Security researchers regularly chafe at the deafening silence when they report a critical vulnerability in software: White Hats simply wanting to help organisations fix their cybersecurity all too often still find themselves being ignored – or worse, threatened with legal action when trying to help publicly exposed organisations that have not provided a clear route to reporting bugs; whether with a security@ email address or a bounty programme.
Yet the latest annual security report from the Apache Software Foundation (ASF), which is home to over 350 high-profile open source software projects, paints the flipside of that picture. Vulnerability reports that are emailed in are handled by volunteers, it notes, with the organisation in 2022 hiring a sole administrator to help.
This team received over 22,600 emails to its security email address in 2022 – yet after spam filtering and thread grouping there were 1402 non-spam threads. Each had to be reviewed however to avoid missing real issues.
As the ASF notes: “Unfortunately security reports do sometimes look like spam, especially if they include lots of attachments or large videos, and so we are careful to review all messages to ensure real reports are not missed.”
ASF security report: 22,600+ emails = 599 actual new vulnerabilities
Actually excluding spam, many were “the unfiltered output of some publicly available scanning tool, and often come along with a request for some sort of monetary reward” leaving 599 reports of new vulnerabilities in 2022, which spanned 122 of the top-level projects. These 599 reports include both external reports, as well as issues found internally by projects and their communities, said the ASF’s VP, Security, Mark Cox on January 31.
The four projects with the most reports in 2022 were Airflow with 49 reports (and 19 CVE released in 2022), Commons with 37 reports (4 CVE), HTTP Server with 36 reports (13 CVE), and Tomcat with 26 reports (6 CVE).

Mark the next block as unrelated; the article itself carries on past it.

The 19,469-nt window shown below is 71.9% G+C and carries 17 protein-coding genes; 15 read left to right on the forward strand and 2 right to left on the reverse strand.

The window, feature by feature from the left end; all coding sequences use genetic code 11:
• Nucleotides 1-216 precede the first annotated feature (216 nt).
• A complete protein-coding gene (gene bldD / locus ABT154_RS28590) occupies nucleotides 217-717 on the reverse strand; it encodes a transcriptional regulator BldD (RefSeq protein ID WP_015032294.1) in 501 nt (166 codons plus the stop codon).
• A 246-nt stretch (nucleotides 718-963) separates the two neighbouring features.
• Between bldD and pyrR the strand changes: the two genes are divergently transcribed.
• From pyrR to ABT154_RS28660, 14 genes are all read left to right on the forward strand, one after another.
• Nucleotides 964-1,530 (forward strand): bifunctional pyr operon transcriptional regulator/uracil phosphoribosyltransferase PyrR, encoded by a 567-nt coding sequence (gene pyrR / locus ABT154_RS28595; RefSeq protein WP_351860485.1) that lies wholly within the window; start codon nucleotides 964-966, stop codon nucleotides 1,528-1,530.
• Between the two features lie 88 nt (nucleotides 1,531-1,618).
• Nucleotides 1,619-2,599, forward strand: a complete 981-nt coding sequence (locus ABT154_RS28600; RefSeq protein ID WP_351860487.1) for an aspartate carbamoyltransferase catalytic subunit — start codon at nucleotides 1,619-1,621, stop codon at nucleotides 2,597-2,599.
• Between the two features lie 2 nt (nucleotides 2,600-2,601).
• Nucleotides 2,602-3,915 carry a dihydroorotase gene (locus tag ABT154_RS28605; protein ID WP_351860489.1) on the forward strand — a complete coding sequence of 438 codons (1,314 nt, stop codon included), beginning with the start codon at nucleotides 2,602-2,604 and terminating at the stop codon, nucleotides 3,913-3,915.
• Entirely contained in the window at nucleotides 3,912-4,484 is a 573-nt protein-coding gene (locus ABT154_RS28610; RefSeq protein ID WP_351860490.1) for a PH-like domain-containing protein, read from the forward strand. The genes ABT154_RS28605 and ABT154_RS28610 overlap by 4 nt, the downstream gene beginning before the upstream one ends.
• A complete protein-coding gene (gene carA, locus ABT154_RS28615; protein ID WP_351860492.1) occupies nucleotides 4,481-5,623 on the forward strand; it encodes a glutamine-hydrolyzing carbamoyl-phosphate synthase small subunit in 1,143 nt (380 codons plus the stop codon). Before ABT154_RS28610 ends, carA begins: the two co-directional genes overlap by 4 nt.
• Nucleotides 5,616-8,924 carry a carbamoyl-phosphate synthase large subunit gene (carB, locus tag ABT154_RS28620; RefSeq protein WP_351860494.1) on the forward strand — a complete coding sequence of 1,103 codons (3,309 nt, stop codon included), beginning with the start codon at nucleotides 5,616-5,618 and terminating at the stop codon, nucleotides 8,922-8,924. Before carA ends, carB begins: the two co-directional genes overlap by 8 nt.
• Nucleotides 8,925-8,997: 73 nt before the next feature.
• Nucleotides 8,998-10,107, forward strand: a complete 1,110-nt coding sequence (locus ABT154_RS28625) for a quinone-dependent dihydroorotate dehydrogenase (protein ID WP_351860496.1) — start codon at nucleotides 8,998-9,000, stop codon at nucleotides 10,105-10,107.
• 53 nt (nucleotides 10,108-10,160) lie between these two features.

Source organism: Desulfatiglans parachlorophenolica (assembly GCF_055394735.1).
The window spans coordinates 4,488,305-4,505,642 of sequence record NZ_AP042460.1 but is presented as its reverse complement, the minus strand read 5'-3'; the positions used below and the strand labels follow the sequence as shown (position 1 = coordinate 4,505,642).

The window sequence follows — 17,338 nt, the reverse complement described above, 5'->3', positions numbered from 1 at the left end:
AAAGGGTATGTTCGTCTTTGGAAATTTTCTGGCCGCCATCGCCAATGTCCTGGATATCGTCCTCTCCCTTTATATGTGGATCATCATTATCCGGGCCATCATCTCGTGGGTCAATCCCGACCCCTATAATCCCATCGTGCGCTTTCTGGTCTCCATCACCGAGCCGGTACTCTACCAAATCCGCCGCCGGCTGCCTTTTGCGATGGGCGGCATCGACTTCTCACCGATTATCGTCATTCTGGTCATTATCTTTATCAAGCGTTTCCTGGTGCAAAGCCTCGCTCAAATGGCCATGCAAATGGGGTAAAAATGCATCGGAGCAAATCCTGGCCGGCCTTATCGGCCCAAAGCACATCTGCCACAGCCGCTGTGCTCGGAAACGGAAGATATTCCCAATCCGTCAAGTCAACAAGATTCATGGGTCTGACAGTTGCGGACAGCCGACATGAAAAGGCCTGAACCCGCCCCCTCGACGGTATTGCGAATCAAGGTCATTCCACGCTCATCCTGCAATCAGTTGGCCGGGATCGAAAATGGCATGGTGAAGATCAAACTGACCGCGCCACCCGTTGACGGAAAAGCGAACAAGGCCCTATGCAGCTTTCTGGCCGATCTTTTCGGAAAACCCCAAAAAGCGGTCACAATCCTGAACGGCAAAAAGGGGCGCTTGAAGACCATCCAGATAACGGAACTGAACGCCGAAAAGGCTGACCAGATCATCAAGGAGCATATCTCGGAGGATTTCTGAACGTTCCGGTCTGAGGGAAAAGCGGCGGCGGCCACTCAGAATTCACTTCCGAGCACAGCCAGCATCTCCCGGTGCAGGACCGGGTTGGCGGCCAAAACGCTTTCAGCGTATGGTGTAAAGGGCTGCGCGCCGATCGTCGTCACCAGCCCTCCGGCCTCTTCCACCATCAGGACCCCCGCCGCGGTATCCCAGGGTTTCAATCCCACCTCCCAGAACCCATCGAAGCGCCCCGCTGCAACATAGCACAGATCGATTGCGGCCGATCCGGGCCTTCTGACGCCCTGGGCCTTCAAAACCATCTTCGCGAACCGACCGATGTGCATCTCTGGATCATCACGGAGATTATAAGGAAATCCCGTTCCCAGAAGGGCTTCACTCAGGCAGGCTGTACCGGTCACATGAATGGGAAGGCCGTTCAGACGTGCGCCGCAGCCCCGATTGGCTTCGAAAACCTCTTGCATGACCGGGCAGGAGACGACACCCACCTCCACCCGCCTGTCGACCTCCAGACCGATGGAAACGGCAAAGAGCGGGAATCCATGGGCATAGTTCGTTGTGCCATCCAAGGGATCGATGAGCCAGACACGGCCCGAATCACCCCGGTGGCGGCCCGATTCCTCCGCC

Airflow and HTTP Server are part of the HackerOne Internet Bug Bounty program,Cox noted.
The report comes amid heightened focus on open source software security, with the US’s Cybersecurity and Infrastructure Security Agency (CISA) is building out a new supply chain risk management office (C-SCRM) that is being led by Shon Lyublanovits. A rise in malicious open source packages in particular has left many security professionals. Security firm Sonatype for example detected close to zero in 2019, 1,200 in 2020, 12,000 in 2021, and now 88,000 in 2022 – suggesting awareness has grown rapidly among criminal groups of the potential attack vector. (A well-known demonstration of its efficacy was a campaign by security researcher Alex Birsan that saw him hit over 35 major companies including Apple, Google and Microsoft via this kind of “substitution attack” which exploits a design flaw in the way native installation tools and DevOps workflows pull dependencies into a software supply chain; as well as the way many developers freely consume snippets of code for their builds.)